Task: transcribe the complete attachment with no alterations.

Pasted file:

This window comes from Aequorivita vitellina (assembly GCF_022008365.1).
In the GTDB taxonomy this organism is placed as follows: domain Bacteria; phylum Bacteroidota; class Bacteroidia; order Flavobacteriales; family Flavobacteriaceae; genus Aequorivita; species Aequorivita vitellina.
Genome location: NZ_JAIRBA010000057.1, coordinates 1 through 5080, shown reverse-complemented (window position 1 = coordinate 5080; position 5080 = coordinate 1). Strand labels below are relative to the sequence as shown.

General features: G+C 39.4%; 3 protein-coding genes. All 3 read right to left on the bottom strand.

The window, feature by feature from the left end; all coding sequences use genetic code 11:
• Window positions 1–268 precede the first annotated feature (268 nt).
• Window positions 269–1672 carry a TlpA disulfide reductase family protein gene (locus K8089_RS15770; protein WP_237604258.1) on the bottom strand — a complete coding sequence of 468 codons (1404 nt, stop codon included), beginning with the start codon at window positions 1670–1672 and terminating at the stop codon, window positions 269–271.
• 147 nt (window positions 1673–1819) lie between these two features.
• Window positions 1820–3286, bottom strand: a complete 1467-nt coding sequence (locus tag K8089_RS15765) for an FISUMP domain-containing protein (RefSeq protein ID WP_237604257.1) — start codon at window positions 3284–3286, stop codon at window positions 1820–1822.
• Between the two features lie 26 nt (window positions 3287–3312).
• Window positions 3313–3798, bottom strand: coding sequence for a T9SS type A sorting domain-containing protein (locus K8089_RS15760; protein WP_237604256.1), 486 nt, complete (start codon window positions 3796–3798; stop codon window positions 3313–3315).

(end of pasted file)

This window comes from Aequorivita vitellina (assembly GCF_022008365.1).
In the GTDB taxonomy this organism is placed as follows: domain Bacteria; phylum Bacteroidota; class Bacteroidia; order Flavobacteriales; family Flavobacteriaceae; genus Aequorivita; species Aequorivita vitellina.
Genome location: NZ_JAIRBA010000057.1, coordinates 1 through 5080, shown reverse-complemented (window position 1 = coordinate 5080; position 5080 = coordinate 1). Strand labels below are relative to the sequence as shown.

General features: G+C 39.4%; 3 protein-coding genes. All 3 read right to left on the bottom strand.

The window, feature by feature from the left end; all coding sequences use genetic code 11:
• Window positions 1–268 precede the first annotated feature (268 nt).
• Window positions 269–1672 carry a TlpA disulfide reductase family protein gene (locus K8089_RS15770; protein WP_237604258.1) on the bottom strand — a complete coding sequence of 468 codons (1404 nt, stop codon included), beginning with the start codon at window positions 1670–1672 and terminating at the stop codon, window positions 269–271.
• 147 nt (window positions 1673–1819) lie between these two features.
• Window positions 1820–3286, bottom strand: a complete 1467-nt coding sequence (locus tag K8089_RS15765) for an FISUMP domain-containing protein (RefSeq protein ID WP_237604257.1) — start codon at window positions 3284–3286, stop codon at window positions 1820–1822.
• Between the two features lie 26 nt (window positions 3287–3312).
• Window positions 3313–3798, bottom strand: coding sequence for a T9SS type A sorting domain-containing protein (locus K8089_RS15760; protein WP_237604256.1), 486 nt, complete (start codon window positions 3796–3798; stop codon window positions 3313–3315).